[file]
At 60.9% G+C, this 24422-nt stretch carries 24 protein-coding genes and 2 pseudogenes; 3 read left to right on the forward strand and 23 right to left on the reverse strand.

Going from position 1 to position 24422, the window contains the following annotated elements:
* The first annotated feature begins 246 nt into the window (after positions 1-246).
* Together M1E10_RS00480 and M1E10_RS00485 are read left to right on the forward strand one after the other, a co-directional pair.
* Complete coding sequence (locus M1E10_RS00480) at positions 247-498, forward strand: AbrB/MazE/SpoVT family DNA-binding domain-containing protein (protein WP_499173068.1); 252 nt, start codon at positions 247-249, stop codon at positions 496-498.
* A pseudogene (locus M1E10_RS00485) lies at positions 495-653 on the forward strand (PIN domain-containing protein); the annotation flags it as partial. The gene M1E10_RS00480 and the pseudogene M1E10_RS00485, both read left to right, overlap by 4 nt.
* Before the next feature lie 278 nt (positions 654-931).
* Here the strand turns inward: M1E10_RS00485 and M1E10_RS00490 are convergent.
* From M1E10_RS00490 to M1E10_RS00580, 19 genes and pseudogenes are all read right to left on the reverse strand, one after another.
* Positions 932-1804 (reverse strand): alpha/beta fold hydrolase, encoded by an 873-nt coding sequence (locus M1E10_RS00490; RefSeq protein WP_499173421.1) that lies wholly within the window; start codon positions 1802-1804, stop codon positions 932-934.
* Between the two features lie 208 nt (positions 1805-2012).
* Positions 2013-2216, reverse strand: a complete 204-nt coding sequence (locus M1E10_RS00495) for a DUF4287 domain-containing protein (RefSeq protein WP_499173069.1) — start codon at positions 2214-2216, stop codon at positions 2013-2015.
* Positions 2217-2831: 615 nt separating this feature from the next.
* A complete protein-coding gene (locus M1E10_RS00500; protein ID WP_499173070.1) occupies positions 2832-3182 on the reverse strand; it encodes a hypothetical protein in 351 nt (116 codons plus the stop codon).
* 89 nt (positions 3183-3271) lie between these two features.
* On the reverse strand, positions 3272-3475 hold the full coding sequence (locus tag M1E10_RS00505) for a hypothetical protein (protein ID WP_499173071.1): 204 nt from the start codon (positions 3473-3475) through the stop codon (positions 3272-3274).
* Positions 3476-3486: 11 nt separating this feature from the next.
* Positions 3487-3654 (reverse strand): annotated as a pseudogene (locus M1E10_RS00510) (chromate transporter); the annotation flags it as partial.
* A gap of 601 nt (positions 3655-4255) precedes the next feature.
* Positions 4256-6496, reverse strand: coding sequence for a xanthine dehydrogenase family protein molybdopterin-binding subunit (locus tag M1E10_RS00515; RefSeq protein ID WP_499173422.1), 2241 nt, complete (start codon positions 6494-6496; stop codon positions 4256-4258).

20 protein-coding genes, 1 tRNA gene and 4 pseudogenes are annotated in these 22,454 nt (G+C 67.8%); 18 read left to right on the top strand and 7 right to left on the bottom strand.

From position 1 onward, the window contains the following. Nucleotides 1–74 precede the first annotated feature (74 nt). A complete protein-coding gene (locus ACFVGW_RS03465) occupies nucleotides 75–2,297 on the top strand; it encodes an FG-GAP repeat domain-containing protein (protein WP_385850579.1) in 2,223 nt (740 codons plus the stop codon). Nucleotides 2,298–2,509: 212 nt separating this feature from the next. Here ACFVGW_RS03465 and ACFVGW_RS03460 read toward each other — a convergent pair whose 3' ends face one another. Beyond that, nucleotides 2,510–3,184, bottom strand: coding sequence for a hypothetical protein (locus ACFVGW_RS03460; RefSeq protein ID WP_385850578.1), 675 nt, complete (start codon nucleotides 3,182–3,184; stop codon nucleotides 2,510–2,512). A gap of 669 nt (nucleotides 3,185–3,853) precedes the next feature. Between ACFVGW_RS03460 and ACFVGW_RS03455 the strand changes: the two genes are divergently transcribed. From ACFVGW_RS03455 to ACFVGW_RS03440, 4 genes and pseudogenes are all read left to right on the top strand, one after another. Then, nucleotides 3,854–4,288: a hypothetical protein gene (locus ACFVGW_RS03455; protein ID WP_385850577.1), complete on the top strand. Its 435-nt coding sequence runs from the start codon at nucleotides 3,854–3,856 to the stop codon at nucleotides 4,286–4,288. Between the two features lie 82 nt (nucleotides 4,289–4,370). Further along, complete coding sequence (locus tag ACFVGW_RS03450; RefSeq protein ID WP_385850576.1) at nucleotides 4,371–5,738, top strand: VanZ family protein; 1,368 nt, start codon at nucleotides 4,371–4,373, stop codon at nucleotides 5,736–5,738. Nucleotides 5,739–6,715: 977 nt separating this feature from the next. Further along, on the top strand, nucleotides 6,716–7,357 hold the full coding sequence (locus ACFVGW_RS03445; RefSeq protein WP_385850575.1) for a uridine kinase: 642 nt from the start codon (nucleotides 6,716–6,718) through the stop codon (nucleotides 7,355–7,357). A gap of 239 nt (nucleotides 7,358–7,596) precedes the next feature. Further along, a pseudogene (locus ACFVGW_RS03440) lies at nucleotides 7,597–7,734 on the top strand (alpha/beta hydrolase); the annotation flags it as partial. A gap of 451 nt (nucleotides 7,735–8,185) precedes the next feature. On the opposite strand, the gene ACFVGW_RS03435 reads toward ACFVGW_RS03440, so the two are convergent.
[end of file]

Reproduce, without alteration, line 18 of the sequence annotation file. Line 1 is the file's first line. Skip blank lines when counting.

* Positions 3487-3654 (reverse strand): annotated as a pseudogene (locus M1E10_RS00510) (chromate transporter); the annotation flags it as partial.